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Neurology. 2013 Oct 22;81(17):1531-7. doi: 10.1212/WNL.0b013e3182a95818. Epub 2013 Sep 25.

Unrecognized vitamin D3 deficiency is common in Parkinson disease: Harvard Biomarker Study.

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From the Neurogenomics Laboratory (H.D., K.D., K.C.L., A.N.H., K.D., A.T.-L., C.R.S.), Harvard Medical School and Brigham & Women's Hospital, Cambridge; Biomarkers Program (K.D., K.C.L., A.N.H., K.D., A.T.-L., M.T.H., U.S.S., B.M., N.M., V.K., S.N.G., D.J.S., M.A.S., M.G.S., B.T.H., J.H.G., C.R.S.), Harvard NeuroDiscovery Center, Boston; Department of Neurology (J.J.L., U.S.S., A.-M.W., A.W.F., A.Y.H., N.M., V.K., S.N.G., M.A.S., B.T.H., J.H.G., C.R.S.), Massachusetts General Hospital, Boston; Department of Neurology (M.T.H., A.Y.H., D.J.S., L.R.S., C.R.S.), Brigham and Women's Hospital, Boston, MA; Paracelsus-Elena-Klinik (B.M.), Kassel, Germany; and Division of Neurology, the Ottawa Hospital, University of Ottawa (M.G.S.), Canada.



To conclusively test for a specific association between the biological marker 25-hydroxy-vitamin D3, a transcriptionally active hormone produced in human skin and liver, and the prevalence and severity of Parkinson disease (PD).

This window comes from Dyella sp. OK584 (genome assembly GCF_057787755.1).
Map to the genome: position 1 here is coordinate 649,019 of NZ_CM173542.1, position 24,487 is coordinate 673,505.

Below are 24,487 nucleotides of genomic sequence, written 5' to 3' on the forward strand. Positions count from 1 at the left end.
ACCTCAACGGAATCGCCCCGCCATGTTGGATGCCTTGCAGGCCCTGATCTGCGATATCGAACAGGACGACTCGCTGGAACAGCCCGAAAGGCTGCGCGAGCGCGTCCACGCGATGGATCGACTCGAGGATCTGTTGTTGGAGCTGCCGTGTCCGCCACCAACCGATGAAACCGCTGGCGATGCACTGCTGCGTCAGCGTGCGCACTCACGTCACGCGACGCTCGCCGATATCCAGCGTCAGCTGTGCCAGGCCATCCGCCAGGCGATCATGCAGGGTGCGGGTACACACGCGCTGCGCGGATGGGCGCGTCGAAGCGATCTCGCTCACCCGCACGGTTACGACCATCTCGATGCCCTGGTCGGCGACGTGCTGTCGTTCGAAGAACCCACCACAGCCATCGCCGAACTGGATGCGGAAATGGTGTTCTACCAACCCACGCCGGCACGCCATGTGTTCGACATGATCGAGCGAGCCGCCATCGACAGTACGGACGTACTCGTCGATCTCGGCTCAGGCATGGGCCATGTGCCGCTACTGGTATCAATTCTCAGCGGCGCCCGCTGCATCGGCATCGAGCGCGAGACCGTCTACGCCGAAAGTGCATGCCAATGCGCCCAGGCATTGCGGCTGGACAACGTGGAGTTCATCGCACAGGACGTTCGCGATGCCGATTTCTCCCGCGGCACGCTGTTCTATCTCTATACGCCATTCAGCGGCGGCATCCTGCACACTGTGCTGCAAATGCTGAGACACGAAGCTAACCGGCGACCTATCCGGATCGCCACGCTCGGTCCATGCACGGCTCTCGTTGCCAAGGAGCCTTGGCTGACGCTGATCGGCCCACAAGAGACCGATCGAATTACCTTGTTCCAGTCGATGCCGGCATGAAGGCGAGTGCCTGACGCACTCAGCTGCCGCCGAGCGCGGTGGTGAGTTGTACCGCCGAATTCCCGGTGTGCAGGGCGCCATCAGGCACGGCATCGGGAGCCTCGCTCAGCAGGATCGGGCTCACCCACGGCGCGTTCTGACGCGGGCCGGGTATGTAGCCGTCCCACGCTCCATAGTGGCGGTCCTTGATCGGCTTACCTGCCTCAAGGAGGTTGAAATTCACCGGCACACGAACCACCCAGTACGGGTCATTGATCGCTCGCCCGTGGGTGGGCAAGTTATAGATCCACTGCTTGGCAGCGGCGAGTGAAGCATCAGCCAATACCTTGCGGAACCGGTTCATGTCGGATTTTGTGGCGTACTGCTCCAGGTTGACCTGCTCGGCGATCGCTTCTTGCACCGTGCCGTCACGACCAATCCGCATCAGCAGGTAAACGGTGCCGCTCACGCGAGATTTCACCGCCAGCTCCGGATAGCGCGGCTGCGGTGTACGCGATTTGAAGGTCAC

We used liquid chromatography/tandem mass spectrometry to establish an association specifically between deficiency of 25-hydroxy-vitamin D3 and PD in a cross-sectional and longitudinal case-control study of 388 patients (mean Hoehn and Yahr stage of 2.1 ± 0.6) and 283 control subjects free of neurologic disease nested in the Harvard Biomarker Study.


Plasma levels of 25-hydroxy-vitamin D3 were associated with PD in both univariate and multivariate analyses with p values = 0.0034 and 0.047, respectively. Total 25-hydroxy-vitamin D levels, the traditional composite measure of endogenous and exogenous vitamin D, were deficient in 17.6% of patients with PD compared with 9.3% of controls. Low 25-hydroxy-vitamin D3 as well as total 25-hydroxy-vitamin D levels were correlated with higher total Unified Parkinson's Disease Rating Scale scores at baseline and during follow-up.


Our study reveals an association between 25-hydroxy-vitamin D3 and PD and suggests that thousands of patients with PD in North America alone may be vitamin D-deficient. This finding has immediate relevance for individual patients at risk of falls as well as public health, and warrants further investigation into the mechanism underlying this association.

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